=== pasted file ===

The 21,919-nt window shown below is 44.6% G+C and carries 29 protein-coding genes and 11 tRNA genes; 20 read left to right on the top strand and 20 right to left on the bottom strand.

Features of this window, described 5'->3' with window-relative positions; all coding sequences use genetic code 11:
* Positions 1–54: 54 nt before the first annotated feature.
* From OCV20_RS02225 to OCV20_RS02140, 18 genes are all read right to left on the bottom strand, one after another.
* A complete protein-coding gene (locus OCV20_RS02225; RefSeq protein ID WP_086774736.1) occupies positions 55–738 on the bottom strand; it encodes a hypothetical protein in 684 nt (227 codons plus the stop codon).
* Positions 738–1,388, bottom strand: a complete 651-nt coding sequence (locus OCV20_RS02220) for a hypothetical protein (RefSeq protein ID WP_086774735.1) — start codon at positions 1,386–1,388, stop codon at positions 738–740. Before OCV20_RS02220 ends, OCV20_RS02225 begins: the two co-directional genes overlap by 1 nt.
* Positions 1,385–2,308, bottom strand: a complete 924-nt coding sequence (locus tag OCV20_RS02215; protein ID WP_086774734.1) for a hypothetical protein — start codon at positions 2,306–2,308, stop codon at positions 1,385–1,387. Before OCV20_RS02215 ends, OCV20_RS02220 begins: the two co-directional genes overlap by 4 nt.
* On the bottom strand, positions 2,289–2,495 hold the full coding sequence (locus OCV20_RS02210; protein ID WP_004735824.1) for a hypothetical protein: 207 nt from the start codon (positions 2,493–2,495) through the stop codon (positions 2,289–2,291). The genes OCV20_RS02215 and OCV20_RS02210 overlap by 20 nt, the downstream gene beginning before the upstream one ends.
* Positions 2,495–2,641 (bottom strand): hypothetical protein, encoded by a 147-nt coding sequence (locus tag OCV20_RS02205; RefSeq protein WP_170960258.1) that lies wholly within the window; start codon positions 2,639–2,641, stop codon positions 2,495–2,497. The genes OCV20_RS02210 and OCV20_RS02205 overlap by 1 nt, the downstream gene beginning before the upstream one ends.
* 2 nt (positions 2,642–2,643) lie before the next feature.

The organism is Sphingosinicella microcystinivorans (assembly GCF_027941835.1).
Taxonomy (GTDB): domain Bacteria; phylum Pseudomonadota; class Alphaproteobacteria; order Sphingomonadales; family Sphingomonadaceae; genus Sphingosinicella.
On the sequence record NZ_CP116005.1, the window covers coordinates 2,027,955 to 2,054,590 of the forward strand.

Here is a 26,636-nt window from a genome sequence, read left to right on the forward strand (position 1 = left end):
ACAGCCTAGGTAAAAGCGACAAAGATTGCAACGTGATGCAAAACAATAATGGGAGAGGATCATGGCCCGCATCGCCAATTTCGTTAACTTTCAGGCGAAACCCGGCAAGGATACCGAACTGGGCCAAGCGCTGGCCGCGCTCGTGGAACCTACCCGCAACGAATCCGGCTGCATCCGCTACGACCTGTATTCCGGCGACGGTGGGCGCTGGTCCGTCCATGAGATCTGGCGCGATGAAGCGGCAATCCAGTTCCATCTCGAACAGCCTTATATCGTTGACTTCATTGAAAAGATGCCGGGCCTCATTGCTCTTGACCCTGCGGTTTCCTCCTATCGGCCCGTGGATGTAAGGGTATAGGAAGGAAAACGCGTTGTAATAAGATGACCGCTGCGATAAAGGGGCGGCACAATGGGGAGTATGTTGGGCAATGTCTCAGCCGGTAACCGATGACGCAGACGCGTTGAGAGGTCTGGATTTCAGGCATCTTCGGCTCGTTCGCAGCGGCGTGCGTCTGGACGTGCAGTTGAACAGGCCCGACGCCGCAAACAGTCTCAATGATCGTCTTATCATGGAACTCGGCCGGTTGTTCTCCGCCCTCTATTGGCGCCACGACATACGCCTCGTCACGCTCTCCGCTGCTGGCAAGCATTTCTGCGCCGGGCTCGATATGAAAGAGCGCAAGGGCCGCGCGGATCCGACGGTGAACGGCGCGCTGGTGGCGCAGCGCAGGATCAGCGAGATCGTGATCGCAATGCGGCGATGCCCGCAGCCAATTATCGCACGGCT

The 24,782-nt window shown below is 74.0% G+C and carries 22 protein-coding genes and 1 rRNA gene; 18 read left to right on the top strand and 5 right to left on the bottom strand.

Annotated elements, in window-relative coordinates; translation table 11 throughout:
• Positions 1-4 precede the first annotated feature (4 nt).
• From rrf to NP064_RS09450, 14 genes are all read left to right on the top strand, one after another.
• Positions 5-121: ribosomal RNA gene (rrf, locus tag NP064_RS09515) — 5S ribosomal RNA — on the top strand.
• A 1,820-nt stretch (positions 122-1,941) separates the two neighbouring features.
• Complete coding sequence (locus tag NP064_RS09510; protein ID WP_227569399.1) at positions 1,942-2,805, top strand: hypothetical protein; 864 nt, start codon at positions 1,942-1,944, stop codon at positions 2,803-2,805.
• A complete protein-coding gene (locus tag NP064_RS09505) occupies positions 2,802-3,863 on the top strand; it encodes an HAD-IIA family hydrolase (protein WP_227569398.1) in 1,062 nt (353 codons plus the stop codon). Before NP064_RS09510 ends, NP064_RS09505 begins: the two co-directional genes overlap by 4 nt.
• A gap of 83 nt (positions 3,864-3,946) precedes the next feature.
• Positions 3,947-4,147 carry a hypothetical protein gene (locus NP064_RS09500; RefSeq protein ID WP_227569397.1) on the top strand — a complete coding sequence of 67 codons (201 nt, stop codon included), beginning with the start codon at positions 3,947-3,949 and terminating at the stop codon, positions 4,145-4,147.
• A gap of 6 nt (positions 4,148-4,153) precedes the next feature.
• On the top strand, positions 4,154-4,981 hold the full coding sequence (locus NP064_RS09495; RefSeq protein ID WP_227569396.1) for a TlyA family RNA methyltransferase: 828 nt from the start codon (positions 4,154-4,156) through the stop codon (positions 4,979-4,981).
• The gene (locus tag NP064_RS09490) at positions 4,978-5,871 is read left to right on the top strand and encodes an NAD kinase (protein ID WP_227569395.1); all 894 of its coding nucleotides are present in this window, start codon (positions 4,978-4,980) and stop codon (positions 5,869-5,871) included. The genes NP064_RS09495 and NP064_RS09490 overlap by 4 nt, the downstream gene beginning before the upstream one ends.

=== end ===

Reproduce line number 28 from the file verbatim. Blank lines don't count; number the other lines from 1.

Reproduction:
• The gene (locus tag NP064_RS09490) at positions 4,978-5,871 is read left to right on the top strand and encodes an NAD kinase (protein ID WP_227569395.1); all 894 of its coding nucleotides are present in this window, start codon (positions 4,978-4,980) and stop codon (positions 5,869-5,871) included. The genes NP064_RS09495 and NP064_RS09490 overlap by 4 nt, the downstream gene beginning before the upstream one ends.